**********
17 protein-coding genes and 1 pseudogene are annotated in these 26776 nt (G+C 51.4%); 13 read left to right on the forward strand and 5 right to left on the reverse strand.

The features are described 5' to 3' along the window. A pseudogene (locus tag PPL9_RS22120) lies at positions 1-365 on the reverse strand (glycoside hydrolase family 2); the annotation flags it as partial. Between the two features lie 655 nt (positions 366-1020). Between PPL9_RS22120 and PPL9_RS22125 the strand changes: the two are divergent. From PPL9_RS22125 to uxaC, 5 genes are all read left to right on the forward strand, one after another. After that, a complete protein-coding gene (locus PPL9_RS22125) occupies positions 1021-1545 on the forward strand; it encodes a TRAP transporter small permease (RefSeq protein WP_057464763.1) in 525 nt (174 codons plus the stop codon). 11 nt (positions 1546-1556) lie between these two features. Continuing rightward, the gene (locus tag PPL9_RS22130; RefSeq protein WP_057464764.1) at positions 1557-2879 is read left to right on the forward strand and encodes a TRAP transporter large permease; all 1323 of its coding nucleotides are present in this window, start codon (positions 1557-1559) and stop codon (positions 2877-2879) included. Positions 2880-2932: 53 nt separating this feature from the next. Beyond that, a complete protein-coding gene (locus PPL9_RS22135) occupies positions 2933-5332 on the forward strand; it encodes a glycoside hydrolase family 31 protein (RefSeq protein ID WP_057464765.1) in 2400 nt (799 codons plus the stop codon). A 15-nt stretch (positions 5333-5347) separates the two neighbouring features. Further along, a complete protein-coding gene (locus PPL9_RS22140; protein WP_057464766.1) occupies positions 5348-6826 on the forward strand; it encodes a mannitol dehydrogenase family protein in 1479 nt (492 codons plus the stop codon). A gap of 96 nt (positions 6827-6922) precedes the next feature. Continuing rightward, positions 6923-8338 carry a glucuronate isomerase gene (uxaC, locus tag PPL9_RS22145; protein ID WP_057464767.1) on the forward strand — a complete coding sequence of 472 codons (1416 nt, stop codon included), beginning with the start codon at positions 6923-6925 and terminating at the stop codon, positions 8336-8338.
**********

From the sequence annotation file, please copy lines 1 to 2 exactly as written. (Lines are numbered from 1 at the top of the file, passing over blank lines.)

17 protein-coding genes and 1 pseudogene are annotated in these 26776 nt (G+C 51.4%); 13 read left to right on the forward strand and 5 right to left on the reverse strand.

The features are described 5' to 3' along the window. A pseudogene (locus tag PPL9_RS22120) lies at positions 1-365 on the reverse strand (glycoside hydrolase family 2); the annotation flags it as partial. Between the two features lie 655 nt (positions 366-1020). Between PPL9_RS22120 and PPL9_RS22125 the strand changes: the two are divergent. From PPL9_RS22125 to uxaC, 5 genes are all read left to right on the forward strand, one after another. After that, a complete protein-coding gene (locus PPL9_RS22125) occupies positions 1021-1545 on the forward strand; it encodes a TRAP transporter small permease (RefSeq protein WP_057464763.1) in 525 nt (174 codons plus the stop codon). 11 nt (positions 1546-1556) lie between these two features. Continuing rightward, the gene (locus tag PPL9_RS22130; RefSeq protein WP_057464764.1) at positions 1557-2879 is read left to right on the forward strand and encodes a TRAP transporter large permease; all 1323 of its coding nucleotides are present in this window, start codon (positions 1557-1559) and stop codon (positions 2877-2879) included. Positions 2880-2932: 53 nt separating this feature from the next. Beyond that, a complete protein-coding gene (locus PPL9_RS22135) occupies positions 2933-5332 on the forward strand; it encodes a glycoside hydrolase family 31 protein (RefSeq protein ID WP_057464765.1) in 2400 nt (799 codons plus the stop codon). A 15-nt stretch (positions 5333-5347) separates the two neighbouring features. Further along, a complete protein-coding gene (locus PPL9_RS22140; protein WP_057464766.1) occupies positions 5348-6826 on the forward strand; it encodes a mannitol dehydrogenase family protein in 1479 nt (492 codons plus the stop codon). A gap of 96 nt (positions 6827-6922) precedes the next feature. Continuing rightward, positions 6923-8338 carry a glucuronate isomerase gene (uxaC, locus tag PPL9_RS22145; protein ID WP_057464767.1) on the forward strand — a complete coding sequence of 472 codons (1416 nt, stop codon included), beginning with the start codon at positions 6923-6925 and terminating at the stop codon, positions 8336-8338.